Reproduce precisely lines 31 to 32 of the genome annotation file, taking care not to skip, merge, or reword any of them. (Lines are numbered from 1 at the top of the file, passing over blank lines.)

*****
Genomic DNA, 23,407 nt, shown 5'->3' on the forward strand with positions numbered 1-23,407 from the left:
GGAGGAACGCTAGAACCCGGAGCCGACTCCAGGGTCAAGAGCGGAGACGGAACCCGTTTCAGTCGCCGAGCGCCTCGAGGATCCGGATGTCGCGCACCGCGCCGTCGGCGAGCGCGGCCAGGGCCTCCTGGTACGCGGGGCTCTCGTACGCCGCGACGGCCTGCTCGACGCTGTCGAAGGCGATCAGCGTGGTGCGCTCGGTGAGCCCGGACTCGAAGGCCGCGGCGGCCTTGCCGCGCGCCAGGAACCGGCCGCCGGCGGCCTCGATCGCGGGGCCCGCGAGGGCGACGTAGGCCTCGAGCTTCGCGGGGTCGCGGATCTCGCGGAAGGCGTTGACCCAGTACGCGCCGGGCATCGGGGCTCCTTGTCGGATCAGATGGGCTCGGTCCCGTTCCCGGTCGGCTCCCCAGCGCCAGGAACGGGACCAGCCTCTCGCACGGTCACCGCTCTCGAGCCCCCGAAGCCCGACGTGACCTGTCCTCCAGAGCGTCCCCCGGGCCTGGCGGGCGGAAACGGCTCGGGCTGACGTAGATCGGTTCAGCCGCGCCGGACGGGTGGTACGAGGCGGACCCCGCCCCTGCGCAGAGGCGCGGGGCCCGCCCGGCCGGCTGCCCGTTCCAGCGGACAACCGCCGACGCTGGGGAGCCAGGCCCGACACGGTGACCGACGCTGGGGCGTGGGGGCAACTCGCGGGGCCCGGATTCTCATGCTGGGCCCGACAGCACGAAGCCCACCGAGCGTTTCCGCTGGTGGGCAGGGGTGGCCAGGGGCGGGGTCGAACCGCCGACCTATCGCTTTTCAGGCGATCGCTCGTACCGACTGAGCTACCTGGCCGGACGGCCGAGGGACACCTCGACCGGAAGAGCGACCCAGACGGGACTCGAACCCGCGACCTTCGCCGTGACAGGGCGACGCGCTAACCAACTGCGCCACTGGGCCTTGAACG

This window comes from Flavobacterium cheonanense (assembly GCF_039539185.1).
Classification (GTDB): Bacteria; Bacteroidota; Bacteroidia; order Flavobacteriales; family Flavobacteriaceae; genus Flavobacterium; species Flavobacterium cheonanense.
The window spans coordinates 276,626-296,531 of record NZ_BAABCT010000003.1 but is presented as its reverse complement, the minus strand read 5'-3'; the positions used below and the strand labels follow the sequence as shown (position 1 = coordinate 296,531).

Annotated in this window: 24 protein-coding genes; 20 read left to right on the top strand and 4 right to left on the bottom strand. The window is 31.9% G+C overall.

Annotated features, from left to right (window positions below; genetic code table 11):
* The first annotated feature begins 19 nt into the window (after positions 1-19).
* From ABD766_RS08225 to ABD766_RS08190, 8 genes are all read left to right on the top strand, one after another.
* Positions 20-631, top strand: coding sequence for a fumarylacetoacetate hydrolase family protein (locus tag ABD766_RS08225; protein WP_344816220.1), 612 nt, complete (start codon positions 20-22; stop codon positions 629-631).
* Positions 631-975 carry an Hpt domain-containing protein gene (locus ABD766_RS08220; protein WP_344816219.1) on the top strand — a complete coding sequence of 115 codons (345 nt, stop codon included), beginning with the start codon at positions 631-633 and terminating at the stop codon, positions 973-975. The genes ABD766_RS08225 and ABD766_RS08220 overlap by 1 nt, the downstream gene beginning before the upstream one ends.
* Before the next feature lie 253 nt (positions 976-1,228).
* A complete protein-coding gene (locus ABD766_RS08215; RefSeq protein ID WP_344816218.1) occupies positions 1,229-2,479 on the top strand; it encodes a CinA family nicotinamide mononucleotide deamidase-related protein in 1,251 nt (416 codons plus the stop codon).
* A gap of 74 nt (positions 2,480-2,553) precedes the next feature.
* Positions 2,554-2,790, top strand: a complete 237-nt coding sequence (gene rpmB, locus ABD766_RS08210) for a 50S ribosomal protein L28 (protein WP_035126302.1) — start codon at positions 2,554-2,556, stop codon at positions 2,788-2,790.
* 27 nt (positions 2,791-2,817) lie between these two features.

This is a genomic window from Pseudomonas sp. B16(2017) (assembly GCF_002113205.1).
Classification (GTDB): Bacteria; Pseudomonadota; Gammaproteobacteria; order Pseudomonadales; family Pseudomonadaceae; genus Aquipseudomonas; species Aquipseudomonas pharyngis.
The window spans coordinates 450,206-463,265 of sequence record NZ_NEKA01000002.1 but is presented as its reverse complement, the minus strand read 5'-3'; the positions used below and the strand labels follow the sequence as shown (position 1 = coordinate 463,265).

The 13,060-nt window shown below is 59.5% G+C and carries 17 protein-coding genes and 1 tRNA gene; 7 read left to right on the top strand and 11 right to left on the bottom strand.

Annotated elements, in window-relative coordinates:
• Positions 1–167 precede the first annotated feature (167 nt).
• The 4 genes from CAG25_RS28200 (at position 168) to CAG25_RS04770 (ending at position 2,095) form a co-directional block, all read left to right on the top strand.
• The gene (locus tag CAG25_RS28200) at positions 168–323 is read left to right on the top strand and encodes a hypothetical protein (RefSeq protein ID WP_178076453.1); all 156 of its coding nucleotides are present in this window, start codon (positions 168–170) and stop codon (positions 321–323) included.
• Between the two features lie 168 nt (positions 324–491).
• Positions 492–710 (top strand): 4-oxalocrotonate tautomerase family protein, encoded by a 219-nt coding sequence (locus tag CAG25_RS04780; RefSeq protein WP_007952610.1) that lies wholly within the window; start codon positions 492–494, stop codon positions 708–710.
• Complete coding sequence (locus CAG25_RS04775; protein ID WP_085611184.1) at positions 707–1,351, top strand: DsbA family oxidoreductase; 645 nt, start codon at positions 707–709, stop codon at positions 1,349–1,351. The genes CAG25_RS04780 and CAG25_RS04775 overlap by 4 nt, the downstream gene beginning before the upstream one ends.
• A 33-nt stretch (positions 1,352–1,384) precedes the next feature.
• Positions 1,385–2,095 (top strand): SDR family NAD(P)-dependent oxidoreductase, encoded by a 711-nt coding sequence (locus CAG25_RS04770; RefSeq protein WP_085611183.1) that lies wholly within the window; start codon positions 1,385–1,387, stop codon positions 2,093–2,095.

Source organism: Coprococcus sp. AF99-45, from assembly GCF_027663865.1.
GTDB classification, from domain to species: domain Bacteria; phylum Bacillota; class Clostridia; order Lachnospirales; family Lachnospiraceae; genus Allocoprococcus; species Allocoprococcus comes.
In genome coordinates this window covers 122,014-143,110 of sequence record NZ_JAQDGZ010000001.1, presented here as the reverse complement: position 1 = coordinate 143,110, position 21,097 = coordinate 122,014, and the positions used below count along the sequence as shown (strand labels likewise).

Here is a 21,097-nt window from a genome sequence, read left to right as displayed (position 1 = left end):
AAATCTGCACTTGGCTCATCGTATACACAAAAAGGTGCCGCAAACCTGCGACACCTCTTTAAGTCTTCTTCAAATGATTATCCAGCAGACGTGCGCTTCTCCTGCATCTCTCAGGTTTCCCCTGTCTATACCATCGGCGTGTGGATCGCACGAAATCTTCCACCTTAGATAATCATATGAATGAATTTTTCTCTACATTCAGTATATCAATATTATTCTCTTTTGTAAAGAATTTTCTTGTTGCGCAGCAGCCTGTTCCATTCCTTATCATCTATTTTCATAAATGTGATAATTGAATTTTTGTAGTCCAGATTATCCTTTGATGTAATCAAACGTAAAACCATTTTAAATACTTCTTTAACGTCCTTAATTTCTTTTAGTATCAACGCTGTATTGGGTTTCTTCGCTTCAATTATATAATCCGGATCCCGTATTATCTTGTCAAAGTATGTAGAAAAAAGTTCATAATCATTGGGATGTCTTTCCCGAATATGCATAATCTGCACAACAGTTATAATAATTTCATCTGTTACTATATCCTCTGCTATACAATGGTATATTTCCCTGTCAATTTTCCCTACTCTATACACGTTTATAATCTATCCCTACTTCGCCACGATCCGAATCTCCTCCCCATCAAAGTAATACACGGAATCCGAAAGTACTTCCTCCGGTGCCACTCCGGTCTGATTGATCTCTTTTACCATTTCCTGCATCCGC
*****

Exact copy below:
GTDB classification, from domain to species: domain Bacteria; phylum Bacillota; class Clostridia; order Lachnospirales; family Lachnospiraceae; genus Allocoprococcus; species Allocoprococcus comes.
In genome coordinates this window covers 122,014-143,110 of sequence record NZ_JAQDGZ010000001.1, presented here as the reverse complement: position 1 = coordinate 143,110, position 21,097 = coordinate 122,014, and the positions used below count along the sequence as shown (strand labels likewise).